“People who teach others to read or to navigate a library, who don’t give up on slow or challenged students, will get the best seats in heaven. I don’t know a lot, but I know this to be true.”
“We should use our opinions to start discussions, not to end them.” As I was preparing to deliver my Annenberg commencement address, restlessness of a very different kind and caliber was taking place on the other side of the country. When Scripps Women’s College announced that former Secretary of State Madeleine Albright — a person…
End of Semester reflection
You have two ways to complete this assignment: as a written essay, or as an audio tour of your blog. If you choose the former, you will post your reflection to your blog. If you choose the latter, you will need to email me your audio tour because our free WordPress blogs do not support sharing audio files.Whichever you choose, please have it on your blog or in my email by 4pm on the last day of final exams, Friday May 6,2016
Your purpose is to reflect on your learning: how have you developed as a writer, researcher, thinker, and blogger throughout this semester and course?
You should comment on the quality and content of your blog entries. Here are some (neither inclusive nor exclusive) suggestions to consider:
- Note where you have developed entries through adding media, copy-editing, or revising.
- Consider how your approach to blogging changes depending on whether an entry is assigned or of your own devising.
- Comment on assigned readings and other projects, and if/how they have contributed to your learning.
- Also, consider how well the blogs you selected to follow have worked to encourage your learning, thinking, and questioning. Did you add different blogs, or drop some that you started following in January? Did they affect your own blog style or content?
- How much did you follow your classmates’ blogs? Whose entries challenged your thinking? How much did you comment?
Assess the strengths and weaknesses of bloggings as a learning tool. What did you find useful, frustrating, challenging, fun, annoying, etc?
And finally, what advice do you have for improving this course next year?
Dear Transfer FYS people,
As we’ve adjusted the calendar lately, this got lost in the mix. I had planned to give you class time for it, but don’t want to short our discussion time for Harry Frankfurt’s On Bullshit. And, it doesn’t mix well with our final day plans for the potluck. If there is time at the end of class on Tuesday I will leave you to do it then.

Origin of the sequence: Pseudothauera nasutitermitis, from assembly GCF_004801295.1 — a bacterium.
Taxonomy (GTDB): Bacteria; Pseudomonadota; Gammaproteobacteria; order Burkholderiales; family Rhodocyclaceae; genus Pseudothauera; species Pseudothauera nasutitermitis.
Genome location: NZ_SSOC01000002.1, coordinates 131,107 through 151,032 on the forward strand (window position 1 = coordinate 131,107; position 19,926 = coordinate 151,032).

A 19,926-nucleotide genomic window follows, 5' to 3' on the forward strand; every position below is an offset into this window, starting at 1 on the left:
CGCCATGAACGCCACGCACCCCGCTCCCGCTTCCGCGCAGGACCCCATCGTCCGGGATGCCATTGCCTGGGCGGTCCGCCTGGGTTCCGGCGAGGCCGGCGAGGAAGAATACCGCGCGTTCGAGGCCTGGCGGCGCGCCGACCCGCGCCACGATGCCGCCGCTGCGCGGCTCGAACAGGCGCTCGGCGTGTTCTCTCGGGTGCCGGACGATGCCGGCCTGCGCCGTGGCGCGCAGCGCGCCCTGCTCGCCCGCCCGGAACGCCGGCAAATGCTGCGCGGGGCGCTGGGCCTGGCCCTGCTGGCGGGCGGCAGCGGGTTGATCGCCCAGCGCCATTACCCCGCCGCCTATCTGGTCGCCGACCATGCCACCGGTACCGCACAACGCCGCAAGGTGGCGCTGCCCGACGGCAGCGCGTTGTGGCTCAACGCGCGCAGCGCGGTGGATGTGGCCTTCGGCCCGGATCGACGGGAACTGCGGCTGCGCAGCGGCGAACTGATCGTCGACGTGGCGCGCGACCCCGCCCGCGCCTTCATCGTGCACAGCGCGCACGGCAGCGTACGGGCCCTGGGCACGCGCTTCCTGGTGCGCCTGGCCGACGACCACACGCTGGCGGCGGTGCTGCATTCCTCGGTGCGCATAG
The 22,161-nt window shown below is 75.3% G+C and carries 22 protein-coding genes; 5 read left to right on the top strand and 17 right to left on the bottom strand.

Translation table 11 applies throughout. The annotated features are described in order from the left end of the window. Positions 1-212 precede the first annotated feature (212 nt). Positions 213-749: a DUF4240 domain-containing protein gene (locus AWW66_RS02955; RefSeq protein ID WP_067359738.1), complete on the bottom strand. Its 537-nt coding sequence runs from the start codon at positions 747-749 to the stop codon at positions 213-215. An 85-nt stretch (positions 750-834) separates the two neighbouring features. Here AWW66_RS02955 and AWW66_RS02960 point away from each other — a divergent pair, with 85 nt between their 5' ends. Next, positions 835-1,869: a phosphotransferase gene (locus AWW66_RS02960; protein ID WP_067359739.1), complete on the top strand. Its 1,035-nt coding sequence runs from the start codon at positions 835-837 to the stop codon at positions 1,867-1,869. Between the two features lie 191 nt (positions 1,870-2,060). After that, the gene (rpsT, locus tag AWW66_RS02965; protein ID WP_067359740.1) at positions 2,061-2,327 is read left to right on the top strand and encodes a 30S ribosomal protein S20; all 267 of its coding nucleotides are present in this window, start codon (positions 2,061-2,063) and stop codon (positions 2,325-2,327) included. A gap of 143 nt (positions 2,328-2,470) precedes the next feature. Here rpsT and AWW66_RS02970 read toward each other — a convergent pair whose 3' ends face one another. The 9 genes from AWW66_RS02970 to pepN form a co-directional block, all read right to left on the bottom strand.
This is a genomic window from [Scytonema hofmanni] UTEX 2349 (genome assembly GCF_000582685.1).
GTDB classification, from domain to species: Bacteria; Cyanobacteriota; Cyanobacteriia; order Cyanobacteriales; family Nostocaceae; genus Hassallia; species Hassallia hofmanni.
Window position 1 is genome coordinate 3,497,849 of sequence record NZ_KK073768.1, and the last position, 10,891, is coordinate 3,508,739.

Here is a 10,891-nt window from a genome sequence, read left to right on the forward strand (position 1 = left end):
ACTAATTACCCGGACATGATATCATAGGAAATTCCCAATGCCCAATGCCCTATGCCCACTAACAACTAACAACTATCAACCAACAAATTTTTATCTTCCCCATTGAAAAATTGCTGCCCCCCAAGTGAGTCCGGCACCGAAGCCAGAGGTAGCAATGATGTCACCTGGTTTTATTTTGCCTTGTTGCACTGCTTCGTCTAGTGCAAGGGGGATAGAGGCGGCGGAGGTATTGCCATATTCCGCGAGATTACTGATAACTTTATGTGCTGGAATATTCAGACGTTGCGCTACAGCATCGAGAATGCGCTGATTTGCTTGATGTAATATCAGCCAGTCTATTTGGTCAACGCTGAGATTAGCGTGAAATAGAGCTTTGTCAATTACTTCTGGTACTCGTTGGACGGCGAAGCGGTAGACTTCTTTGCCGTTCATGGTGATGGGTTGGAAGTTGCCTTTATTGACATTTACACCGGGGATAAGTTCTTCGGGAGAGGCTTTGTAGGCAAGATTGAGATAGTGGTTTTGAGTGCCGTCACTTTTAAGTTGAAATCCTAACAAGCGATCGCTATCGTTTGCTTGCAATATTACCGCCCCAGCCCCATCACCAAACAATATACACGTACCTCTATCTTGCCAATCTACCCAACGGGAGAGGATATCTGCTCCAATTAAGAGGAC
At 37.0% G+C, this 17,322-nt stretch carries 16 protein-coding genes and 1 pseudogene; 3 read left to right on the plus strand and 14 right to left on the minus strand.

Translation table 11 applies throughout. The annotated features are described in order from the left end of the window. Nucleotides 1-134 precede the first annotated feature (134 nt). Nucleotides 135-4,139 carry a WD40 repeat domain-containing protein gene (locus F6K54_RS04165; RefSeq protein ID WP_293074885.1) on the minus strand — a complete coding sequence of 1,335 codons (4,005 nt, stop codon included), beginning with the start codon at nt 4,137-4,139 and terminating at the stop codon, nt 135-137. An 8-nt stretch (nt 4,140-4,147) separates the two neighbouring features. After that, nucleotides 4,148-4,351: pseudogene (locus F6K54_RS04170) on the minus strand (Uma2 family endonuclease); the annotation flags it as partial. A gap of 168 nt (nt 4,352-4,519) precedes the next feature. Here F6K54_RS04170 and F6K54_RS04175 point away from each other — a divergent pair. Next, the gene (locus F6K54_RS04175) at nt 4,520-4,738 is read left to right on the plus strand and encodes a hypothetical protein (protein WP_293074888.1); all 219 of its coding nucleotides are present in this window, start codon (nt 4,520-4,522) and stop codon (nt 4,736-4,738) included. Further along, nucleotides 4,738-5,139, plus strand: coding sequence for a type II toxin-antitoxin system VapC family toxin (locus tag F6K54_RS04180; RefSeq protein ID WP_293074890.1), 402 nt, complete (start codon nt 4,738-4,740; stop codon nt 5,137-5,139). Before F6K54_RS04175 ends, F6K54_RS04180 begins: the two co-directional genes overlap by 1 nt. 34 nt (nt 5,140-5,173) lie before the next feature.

The program allows you to start it, and come back to it over several days if you want.
Consequently, I invite you to complete this evaluation of Transfer FYS any time before April 30. (Why the evaluation closes before the end of the semester, I don’t know, but please get it done before midnight on April 29!)
Be assured that I will have no access to your evaluations before I have to submit grades on May 16, so be honest and thoughtful. The link below will take you to the online course evaluation for this class:
Thanks for your attention to one more detail at this busy time in your lives!
This New York Times Sunday Review article is a very interesting summary of a philosophical argument that has been going on for some time, and has implications for every one of us. What do you think? Do we also need to consider the question of blame or responsibility?
Gray Matter By
Dear Transfer FYS students,
In the brave new world of social media anything is possible. Read this, and remember– you’ve been alerted to the possibility of viral global attention to a post of your own. Although, in all honesty, I imagine the likelihood is akin to your chances of winning the lottery, it is still worth remembering that you are posting to the world, and always just one re-post away from your fifteen minutes of fame (Warhol https://en.wikipedia.org/wiki/15_minutes_of_fame).
So put forth your best, most thoughtful, articulate effort with every post.
Four bloggers share their thoughts on publishing a post that’s read by millions of people around the world.
Source: Perspectives on Going Viral
Because I firmly believe everybody needs a little poetry, if we have time on Tuesday we will examine this poem by one of my favorite metaphysical poets. It happens to be a fine example of a very specific sort of argument that hasn’t changed much since Andrew Marvell wrote it sometime around 1650.
You can listen to it at the link above, or read it here.
To His Coy Mistress
Later on, we may examine this very different type of argument, albeit related thematically to Andrew Marvell’s poem: the 2015 U.S. Supreme Court decision OBERGEFELL v. HODGES, otherwise known as the Marriage Equality decision. The decision written by Justice Kennedy appears on pages 1-28, the dissenting opinions of Roberts, Scalia, Thomas, and Alito appear at the end.